Kenya map:
Lodwar Day #3 - Africa teaches you patience.
Jan 26, 2005

I wake up and much to my delight find that it's gently drizzling.  It seems that I'm very lucky -- I'm told that this is only the 3rd time that it's rained in the past 6 months.  But, perhaps I'm not so lucky.  I'm also told that the rain usually brings malaria with it.


Again, I visit Peter in his office.  I have a terrible fear of somehow making it all the way up to the border and then being turned back because my passport isn't stamped.  I'm hoping that the police here can write me a letter giving me permission to exit the country and want his thoughts on it. 

While waiting for Peter I sat in the shade with some traditional Turkana people.  One Turkana warrior compliments me on the Masai beaded bracelet that bought in Nairobi.  A tribal person complimenting me on the jewelry I'm wearing - It was another one of those strange travel moments.  It is supposed to be the other way around, isn't it?

Peter arrived and called a friend on the police force, but he's out of town.  He'll probably be back tomorrow.  The first words most people learn in Swahili are "Pole Pole" (pronounced:  polay).  It means "no hurry".  East Africa certainly teaches you patience.  I'll try again tomorrow.


I did my best to waste away the rest of the day.  In the afternoon when it was cooler I went for a walk around town with my camera.  When I first bought this new digital SLR camera I felt incredibly conspicuous walking around with it.  I felt like a target with a huge bulls-eye painted on my chest.  And indeed I was probably conspicuous.  People in Kampala would regularly ask me if I was a journalist.

But after a few days in Lodwar I realized that the camera made no difference.  There are only a few white missionaries and NGO workers that drive their trucks around Lodwar, but no white person ever walks in Lodwar.  I probably could have walked around naked on stilts and not stood out any more.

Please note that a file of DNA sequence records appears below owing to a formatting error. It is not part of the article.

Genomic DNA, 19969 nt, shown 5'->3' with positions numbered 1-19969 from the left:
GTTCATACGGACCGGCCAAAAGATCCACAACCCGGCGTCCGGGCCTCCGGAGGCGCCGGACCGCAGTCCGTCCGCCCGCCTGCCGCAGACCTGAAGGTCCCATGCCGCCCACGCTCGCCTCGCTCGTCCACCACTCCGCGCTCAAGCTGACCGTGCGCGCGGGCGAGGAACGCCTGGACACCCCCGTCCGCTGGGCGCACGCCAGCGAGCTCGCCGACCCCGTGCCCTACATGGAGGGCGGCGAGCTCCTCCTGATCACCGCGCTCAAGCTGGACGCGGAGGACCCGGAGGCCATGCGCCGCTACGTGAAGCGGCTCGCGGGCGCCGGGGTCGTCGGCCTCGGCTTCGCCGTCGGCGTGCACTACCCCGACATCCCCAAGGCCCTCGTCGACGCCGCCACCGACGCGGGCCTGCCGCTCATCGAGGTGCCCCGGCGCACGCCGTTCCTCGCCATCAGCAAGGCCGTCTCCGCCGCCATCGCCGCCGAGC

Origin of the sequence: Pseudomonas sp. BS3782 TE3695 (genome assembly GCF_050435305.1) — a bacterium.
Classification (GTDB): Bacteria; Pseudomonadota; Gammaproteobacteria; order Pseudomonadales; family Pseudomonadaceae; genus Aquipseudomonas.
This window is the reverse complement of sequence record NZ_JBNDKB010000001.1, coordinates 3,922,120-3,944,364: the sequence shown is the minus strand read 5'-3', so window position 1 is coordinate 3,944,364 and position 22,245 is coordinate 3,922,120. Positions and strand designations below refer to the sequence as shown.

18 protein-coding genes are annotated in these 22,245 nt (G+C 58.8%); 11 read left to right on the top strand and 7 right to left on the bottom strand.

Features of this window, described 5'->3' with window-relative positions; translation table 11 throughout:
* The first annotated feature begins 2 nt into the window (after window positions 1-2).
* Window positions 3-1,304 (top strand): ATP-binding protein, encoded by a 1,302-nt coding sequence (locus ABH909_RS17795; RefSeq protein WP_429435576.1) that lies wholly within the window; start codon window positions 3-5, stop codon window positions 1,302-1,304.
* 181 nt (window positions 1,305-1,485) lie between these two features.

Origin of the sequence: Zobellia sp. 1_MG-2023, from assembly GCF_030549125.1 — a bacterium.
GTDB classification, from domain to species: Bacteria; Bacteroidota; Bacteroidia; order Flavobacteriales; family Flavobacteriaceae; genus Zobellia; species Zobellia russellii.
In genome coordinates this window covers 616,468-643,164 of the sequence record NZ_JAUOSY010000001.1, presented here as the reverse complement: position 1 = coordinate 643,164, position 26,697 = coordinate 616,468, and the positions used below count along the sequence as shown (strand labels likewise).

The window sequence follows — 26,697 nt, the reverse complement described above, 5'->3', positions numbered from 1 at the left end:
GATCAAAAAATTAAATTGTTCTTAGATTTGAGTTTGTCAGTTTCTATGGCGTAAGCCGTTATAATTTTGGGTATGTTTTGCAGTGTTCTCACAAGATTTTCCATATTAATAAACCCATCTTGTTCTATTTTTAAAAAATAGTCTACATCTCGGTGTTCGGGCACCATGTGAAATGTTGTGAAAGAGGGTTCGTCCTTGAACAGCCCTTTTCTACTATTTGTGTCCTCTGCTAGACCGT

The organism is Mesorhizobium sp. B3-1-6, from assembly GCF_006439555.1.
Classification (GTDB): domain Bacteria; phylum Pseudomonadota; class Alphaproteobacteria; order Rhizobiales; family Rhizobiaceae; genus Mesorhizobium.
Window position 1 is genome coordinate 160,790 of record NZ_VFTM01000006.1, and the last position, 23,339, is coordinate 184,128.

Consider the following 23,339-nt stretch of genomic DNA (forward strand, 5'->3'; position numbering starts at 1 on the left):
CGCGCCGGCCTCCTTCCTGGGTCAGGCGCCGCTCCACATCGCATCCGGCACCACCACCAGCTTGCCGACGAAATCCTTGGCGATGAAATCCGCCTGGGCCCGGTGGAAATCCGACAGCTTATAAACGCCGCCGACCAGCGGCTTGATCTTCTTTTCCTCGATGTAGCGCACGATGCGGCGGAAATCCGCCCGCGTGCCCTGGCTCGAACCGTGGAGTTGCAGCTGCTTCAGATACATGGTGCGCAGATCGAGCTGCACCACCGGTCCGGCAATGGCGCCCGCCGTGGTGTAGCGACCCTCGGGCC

The day somehow passed away and night fell.  Stars are something that you have to go look for in America.  In remote parts of Africa you can't escape them.  They are huge, bright, beautiful and amazing.  If I didn't know what they were I'd probably find them terrifying.  I completely understand why ancient people assigned gods to them and worshipped them.

Tomorrow I try again for permission to exit the country. 

The trip from Nairobi to Addis Ababa was interesting enough that I wrote it up as a daily log.  If you'd like to read it from the beginning click here:  [ Leaving Nairobi ]

Leave a comment!  I'm much more inspired to write when I know people are reading. 

Todd - Apr 16, 2005

Cool blog can't wait to see where you end up.


Well someday I'll end up back in San Francisco.  The only question is if I can do it by land.  :-)


JackieMathews - Jun 07, 2006

My son is going to Lodwar on a missions trip.  Interesting to see the place.  Thanks.

Addam - Nov 18, 2007

Africa teaches you patience in many ways, i found patience while eating, would hate to chip a tooth badly while in the middle of nowhere.  Great stuff.

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